First I visited the International Office and got my student ID. Let me just say that I was ecstatic that my ID picture is one that I like… it was a Christmas miracle. After that, I headed into the city centre to get some linens for my bed. Unfortunately, the student union is not open until Monday so I wasn’t able to purchase things there or take a look at what it has to offer. I ended up walking about two miles to Primark. Primark is a hybrid of TJ Maxx prices with Walmart’s size.The Primark in Manchester city centre is the largest store they have, with three floors of retail. I bought a duvet, two pillows, sheet set, and duvet set for twenty-five pounds.
On my way back from Primark, I walked past a hair salon called Razor’s Edge and doubled back for a cut after dropping my bedding at the hall. I was floored at how awesome the experience was. Back in America, I’d always go to a Supercuts and get something done for like $14 and the experience was very informal.
At Razor’s Edge, I made my reservation and while waiting, they asked if I wanted tea or coffee as well as crackers. They sat me within three minutes of me getting in even though I walked in. They had a coat rack and hung my coat and fitted my apron. My stylist was very nice. My request was a simple one: “I want something that’s flattering to my face and British.” She laughed and started giving suggestions. In America, they’d just start going at my hair. The stylist pulled out like four hairstyle magazines to give me an idea of what she was doing before she did it. We ended up deciding on a side quiff, which she says is in now. Before she started cutting, she had my hair shampooed and conditioned, again something that I’d never had done before. She was very interested in my travels and things from the states. One of her favorite movies was The Town so she wanted to hear about Boston (though she was shocked to hear that I’d never seen The Town!). I was very impressed at how precise and detailed she was as well. She took about a half hour to do this cut and would trim my hair if something was slightly off to her. I was impressed by that dedication to her work.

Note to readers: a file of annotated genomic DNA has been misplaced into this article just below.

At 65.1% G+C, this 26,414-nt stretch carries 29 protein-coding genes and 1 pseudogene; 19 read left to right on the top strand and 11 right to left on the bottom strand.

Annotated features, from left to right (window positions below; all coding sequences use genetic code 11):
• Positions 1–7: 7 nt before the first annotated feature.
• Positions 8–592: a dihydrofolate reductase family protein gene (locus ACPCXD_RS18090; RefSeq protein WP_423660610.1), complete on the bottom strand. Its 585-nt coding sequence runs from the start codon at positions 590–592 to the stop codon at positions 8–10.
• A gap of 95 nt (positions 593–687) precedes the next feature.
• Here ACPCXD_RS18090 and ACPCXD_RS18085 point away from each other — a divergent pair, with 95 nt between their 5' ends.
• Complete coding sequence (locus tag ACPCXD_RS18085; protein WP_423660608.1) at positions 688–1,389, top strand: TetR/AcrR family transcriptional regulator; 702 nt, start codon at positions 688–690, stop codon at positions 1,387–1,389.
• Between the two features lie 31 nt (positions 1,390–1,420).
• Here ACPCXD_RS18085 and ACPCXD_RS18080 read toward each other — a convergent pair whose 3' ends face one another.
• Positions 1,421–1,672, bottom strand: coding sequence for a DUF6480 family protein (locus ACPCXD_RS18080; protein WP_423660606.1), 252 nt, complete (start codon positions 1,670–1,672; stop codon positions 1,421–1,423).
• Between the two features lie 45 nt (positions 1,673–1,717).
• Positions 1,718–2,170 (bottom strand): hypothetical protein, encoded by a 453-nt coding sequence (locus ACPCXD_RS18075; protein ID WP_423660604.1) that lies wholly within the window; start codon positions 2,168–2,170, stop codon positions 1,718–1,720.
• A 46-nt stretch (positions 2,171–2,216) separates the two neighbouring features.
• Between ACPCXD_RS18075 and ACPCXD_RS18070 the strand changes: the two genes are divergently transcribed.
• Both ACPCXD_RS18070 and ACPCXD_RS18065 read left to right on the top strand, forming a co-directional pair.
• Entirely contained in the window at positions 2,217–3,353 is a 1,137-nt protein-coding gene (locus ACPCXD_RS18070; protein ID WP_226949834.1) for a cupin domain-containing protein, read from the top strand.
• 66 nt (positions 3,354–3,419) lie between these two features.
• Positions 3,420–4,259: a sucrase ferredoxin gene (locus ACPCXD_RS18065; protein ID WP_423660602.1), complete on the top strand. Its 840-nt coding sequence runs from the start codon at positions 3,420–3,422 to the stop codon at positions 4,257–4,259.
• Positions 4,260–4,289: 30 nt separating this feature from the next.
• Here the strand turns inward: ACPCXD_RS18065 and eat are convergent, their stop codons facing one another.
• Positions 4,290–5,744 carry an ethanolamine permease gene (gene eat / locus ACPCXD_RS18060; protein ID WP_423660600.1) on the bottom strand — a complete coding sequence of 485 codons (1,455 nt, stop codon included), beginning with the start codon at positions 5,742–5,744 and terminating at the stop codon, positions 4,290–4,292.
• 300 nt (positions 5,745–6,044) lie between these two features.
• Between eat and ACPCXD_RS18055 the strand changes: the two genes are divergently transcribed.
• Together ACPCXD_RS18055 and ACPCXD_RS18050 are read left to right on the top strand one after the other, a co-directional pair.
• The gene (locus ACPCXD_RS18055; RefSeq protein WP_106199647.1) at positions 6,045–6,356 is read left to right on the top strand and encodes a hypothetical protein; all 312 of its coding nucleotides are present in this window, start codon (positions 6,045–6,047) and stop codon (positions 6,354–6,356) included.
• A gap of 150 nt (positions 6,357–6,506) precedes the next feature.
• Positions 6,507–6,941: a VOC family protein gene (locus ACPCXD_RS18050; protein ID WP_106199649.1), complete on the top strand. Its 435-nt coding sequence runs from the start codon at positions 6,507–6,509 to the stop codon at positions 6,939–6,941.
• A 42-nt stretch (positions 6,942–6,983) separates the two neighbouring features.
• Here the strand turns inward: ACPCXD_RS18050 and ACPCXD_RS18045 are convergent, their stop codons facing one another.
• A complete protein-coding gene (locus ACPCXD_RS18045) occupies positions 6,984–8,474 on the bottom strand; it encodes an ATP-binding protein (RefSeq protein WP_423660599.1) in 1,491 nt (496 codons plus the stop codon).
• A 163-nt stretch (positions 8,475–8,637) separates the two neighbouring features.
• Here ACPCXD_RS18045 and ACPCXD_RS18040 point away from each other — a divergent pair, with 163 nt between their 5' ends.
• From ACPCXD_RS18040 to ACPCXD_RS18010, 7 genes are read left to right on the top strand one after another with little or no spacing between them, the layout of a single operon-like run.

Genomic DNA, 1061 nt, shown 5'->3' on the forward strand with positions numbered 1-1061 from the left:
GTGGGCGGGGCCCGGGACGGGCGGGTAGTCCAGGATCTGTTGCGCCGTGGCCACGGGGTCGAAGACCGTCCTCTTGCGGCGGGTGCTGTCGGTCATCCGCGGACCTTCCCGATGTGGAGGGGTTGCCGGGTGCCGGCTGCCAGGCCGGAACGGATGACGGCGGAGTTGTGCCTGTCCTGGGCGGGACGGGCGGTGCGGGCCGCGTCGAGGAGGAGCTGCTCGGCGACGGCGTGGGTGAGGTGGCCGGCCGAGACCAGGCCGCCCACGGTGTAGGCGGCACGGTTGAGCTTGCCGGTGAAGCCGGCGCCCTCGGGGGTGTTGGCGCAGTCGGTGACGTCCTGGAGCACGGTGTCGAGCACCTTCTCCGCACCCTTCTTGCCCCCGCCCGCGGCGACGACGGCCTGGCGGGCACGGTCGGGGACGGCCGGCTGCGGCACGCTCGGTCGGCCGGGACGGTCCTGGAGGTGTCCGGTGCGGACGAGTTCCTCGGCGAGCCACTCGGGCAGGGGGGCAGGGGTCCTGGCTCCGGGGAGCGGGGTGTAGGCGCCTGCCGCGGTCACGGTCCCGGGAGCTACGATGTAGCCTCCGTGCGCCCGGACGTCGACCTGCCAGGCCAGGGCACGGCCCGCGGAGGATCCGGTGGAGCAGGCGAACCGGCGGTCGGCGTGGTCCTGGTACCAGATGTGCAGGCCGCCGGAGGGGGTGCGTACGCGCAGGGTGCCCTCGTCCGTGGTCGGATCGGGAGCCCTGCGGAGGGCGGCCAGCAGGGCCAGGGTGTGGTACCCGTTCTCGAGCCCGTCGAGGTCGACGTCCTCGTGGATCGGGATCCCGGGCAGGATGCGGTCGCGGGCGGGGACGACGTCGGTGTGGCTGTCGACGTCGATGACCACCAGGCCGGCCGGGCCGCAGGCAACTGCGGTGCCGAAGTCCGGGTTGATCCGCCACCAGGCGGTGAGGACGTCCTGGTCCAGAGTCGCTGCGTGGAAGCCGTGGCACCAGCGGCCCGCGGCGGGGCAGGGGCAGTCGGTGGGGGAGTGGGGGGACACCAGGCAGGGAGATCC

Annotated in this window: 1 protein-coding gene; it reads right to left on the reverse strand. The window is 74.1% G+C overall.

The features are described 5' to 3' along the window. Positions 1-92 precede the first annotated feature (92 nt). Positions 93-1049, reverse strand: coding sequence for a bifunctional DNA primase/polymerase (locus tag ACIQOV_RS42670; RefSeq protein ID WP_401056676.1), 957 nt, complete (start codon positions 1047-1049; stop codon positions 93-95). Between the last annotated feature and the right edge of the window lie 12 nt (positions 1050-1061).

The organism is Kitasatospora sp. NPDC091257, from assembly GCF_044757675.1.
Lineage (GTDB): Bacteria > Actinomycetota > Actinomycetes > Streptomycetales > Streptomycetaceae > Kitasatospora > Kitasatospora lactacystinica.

After that, I grabbed a frappuccino from Starbucks (there is literally a Starbucks every two blocks. It’s worse than Dunkin Donuts in Massachusetts!) and headed back to my hall. I took a nap and woke up about an hour ago. Right now, I’m thinking that I am going to stay in for the night. As much as I’d like to jump in and start meeting people and seeing places, I am going to take the safe route. The last thing I need is something happening to me at night alone in a brand new place.
Tomorrow is the day where students are able to return to the halls (I paid fifteen pounds extra to move in a day early). I am hoping that I am able to meet some of my flat mates. Luckily for me, my door now isn’t a fire door so I can prop it :). The only other thing I have to do is go to a mobile phone store and buy a phone and I will be all set. I am hoping to enjoy this weekend, hit it off with some of the people in my flat, and acquaint myself with the city more. Monday begins the actual work, with International Enrolment (yes, one “l,” not two!) and a reception for international students, where I hope to meet some more people. I need to find me some travel buddies!
It’s been a very interesting start to my journey. I feel more independent than I ever have and am proud that I’ve taken this step in my life to explore. I’m 24 hours in; only six months left!